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Bill Could Eliminate Public Advocate Office as BK Lawmakers Jockey for Open Seat

By Kelly Mena, Kings County Politics

City Councilman Kalman Yeger (D-Borough Park, Bensonhurst, Midwood and Kensington) could introduce a bill as early as tomorrow that could eliminate the Office of Public Advocate, a position that was recently left open with the historical election of current Public Advocate Letitia James to state Attorney General.

The Office of Public Advocate was first created in 1993 and serves as a direct link between the electorate and their elected officials by acting as a watchdog for all New Yorkers.

The Public Advocate acts as an ombudsman for city government, providing oversight for city agencies, investigating citizens’ complaints about city services and making proposals to address any shortcomings or failures of those services. It is also the first in line to succeed the mayor.

Under Yeger’s proposal, if enacted, the question of keeping the Office of Public Advocate would be presented to voters in a referendum. Yeger is a member of the Committee on Government Operations.


“The Council cannot legislate the office out of existence, no one is trying to do that,” Yeger stated in a social media post.

In recent years, the position has been used as a springboard for politicians looking to become major players in state and local government including as a route to mayor. Mayor Bill de Blasio himself held the position before being elected to mayor in 2013.

De Blasio remains a strong supporter of the city position and believes it still has merit.

“The mayor supports the advocacy and the check on City Hall power that the office provides,” said de Blasio spokesperson Eric Phillips.

James also maintains the office serves as a crucial check and balance to the executive and legislative branch of city government.


“The Public Advocate’s Office, under Tish James, has played a critical role protecting the lives and interests of tens of thousands of the most vulnerable New Yorkers – and the sponsors of this bill know that full well. From groundbreaking legislation to ban salary history, to holding NYCHA and bad landlords accountable, to protecting tenants, children in foster care and children with disabilities, Public Advocate James has moved the needle forward every day of her tenure. Our most vulnerable communities will be the real losers if political games get in the way of real work,” said James spokesperson Delaney Kempner.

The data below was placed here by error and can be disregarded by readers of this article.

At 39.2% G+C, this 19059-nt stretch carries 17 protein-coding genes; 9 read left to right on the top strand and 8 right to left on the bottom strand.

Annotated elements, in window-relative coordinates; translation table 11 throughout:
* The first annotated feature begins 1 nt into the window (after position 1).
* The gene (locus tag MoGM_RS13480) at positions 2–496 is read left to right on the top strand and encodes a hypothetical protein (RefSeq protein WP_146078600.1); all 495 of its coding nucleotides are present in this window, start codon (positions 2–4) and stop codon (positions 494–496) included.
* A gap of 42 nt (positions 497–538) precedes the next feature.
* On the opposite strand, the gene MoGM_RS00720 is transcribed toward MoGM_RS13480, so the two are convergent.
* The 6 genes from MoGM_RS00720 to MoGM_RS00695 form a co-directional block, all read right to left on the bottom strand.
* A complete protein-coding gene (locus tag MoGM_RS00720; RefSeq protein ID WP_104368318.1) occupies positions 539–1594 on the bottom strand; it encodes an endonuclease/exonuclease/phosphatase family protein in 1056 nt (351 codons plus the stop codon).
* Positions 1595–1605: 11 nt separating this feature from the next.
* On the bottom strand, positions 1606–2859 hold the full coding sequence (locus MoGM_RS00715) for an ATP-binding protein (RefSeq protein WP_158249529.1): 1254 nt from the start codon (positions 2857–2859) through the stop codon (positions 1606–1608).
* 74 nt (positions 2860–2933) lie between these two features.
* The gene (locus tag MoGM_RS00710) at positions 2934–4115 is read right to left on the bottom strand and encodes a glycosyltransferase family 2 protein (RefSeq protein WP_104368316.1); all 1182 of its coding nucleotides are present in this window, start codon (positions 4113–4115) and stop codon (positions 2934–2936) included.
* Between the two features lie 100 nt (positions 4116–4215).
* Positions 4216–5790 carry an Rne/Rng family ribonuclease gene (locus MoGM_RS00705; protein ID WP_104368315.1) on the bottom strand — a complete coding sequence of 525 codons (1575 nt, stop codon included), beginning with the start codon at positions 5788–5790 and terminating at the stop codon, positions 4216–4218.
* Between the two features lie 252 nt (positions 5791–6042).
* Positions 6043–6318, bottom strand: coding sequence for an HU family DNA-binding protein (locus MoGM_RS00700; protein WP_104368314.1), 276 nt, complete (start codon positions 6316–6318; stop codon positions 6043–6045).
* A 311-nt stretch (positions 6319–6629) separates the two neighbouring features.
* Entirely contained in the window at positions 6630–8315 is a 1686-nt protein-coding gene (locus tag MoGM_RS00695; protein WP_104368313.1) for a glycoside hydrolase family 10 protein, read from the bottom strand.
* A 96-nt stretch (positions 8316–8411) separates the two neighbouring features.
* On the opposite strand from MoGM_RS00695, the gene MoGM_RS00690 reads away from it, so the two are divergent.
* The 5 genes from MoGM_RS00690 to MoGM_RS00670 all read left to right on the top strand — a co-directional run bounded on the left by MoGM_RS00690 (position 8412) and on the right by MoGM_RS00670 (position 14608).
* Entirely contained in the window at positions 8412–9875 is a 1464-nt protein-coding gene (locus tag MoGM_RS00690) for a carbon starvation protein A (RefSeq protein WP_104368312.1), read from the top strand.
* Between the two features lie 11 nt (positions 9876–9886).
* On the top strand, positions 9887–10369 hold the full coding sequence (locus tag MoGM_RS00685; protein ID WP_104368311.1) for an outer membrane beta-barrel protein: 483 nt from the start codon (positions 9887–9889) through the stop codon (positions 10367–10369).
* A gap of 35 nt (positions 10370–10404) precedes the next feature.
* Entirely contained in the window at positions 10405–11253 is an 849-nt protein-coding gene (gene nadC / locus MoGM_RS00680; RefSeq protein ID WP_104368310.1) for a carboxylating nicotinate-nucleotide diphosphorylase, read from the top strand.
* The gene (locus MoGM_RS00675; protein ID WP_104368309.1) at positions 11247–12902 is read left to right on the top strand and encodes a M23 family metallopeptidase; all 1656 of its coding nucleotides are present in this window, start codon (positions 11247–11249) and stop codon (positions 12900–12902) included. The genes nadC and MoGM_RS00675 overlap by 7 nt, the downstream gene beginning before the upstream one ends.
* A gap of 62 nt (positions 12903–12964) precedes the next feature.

Current co-sponsors on the bill include City Councilman Ritchie Torres (D-Bronx) and Rev. Ruben Diaz (D-Bronx), who argue that the $3 million price tag of the position could be allocated elsewhere, according to initial reports from State of Politics.

The news comes just as two top Brooklyn City Council members look to fill the void left open by James, including City Council member Jumaane Williams (D-Flatbush, East Flatbush, Midwood) and City Council member Rafael Espinal (D-Bushwick, East New York, Crown Heights, Brownsville, Cypress Hills, Bedford-Stuyvesant), who officially announced his candidacy today.

“The Public Advocate was not created to be a stepping stone or a launchpad, it was designed to be a vital watchdog for issues that New Yorkers are struggling with every day while holding government accountable. As it stands, the Public Advocate’s Office has the ability to be that, but it can and should be strengthened. It seems odd to me that the answer to the watchdog not being strong enough isn’t to empower more but to eliminate it,” said Williams.

“I believe the Office of Public Advocate plays a crucial role in keeping the city accountable. New Yorkers need an independent voice with big ideas and a vision for the city to help bring about a better future,” said Espinal.


City Council Speaker Corey Johnson (D-Manhattan), who will legally fill the vacancy, is unsure of the bill’s future but is reviewing the legislation.

Under Section 44 of the City Charter, in the event of a vacancy in the Public Advocate’s Office, “The Speaker shall act as Public Advocate pending the filling of the vacancy pursuant to subdivision © of Section Twenty-Four, and shall be a member of every board of which the Public Advocate is a member by virtue of his or her office.”

“The bill was just introduced. Corey has not had a chance to review it. He will monitor it as it goes through the legislative process,” said Johnson’s spokesperson Jennifer Fermino.

De Blasio is expected to call for a special election to fill the vacancy early next year.


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